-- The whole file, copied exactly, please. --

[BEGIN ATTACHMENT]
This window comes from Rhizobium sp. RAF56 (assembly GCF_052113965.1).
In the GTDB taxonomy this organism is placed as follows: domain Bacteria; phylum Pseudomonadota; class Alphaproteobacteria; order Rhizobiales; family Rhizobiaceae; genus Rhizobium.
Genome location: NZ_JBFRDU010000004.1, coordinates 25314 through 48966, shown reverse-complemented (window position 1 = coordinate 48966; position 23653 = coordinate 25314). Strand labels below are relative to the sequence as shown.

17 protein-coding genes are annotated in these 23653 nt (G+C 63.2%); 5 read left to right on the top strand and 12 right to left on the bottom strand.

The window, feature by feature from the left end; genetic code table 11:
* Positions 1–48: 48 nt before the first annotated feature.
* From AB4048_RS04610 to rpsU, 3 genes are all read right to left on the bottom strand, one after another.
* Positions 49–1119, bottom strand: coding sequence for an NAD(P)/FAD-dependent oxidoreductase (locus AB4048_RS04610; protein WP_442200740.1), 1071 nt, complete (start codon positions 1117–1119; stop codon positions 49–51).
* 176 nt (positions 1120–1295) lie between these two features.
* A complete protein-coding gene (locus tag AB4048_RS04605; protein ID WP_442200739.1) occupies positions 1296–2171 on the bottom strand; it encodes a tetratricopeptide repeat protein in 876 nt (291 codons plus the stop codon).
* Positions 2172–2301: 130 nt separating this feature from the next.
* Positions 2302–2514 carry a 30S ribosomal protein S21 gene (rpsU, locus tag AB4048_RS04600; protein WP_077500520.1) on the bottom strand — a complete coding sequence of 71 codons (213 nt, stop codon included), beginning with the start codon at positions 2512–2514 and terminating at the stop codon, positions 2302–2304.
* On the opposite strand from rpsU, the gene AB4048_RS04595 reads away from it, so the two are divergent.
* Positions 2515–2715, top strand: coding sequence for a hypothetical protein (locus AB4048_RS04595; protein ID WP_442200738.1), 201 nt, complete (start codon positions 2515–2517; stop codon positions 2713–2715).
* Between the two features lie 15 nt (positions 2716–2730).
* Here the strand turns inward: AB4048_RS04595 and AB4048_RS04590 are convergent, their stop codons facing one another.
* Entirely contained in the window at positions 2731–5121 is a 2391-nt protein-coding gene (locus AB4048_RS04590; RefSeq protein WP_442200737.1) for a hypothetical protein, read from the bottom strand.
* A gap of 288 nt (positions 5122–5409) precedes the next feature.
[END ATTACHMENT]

This window comes from Rhizobium sp. RAF56 (assembly GCF_052113965.1).
In the GTDB taxonomy this organism is placed as follows: domain Bacteria; phylum Pseudomonadota; class Alphaproteobacteria; order Rhizobiales; family Rhizobiaceae; genus Rhizobium.
Genome location: NZ_JBFRDU010000004.1, coordinates 25314 through 48966, shown reverse-complemented (window position 1 = coordinate 48966; position 23653 = coordinate 25314). Strand labels below are relative to the sequence as shown.

17 protein-coding genes are annotated in these 23653 nt (G+C 63.2%); 5 read left to right on the top strand and 12 right to left on the bottom strand.

The window, feature by feature from the left end; genetic code table 11:
* Positions 1–48: 48 nt before the first annotated feature.
* From AB4048_RS04610 to rpsU, 3 genes are all read right to left on the bottom strand, one after another.
* Positions 49–1119, bottom strand: coding sequence for an NAD(P)/FAD-dependent oxidoreductase (locus AB4048_RS04610; protein WP_442200740.1), 1071 nt, complete (start codon positions 1117–1119; stop codon positions 49–51).
* 176 nt (positions 1120–1295) lie between these two features.
* A complete protein-coding gene (locus tag AB4048_RS04605; protein ID WP_442200739.1) occupies positions 1296–2171 on the bottom strand; it encodes a tetratricopeptide repeat protein in 876 nt (291 codons plus the stop codon).
* Positions 2172–2301: 130 nt separating this feature from the next.
* Positions 2302–2514 carry a 30S ribosomal protein S21 gene (rpsU, locus tag AB4048_RS04600; protein WP_077500520.1) on the bottom strand — a complete coding sequence of 71 codons (213 nt, stop codon included), beginning with the start codon at positions 2512–2514 and terminating at the stop codon, positions 2302–2304.
* On the opposite strand from rpsU, the gene AB4048_RS04595 reads away from it, so the two are divergent.
* Positions 2515–2715, top strand: coding sequence for a hypothetical protein (locus AB4048_RS04595; protein ID WP_442200738.1), 201 nt, complete (start codon positions 2515–2517; stop codon positions 2713–2715).
* Between the two features lie 15 nt (positions 2716–2730).
* Here the strand turns inward: AB4048_RS04595 and AB4048_RS04590 are convergent, their stop codons facing one another.
* Entirely contained in the window at positions 2731–5121 is a 2391-nt protein-coding gene (locus AB4048_RS04590; RefSeq protein WP_442200737.1) for a hypothetical protein, read from the bottom strand.
* A gap of 288 nt (positions 5122–5409) precedes the next feature.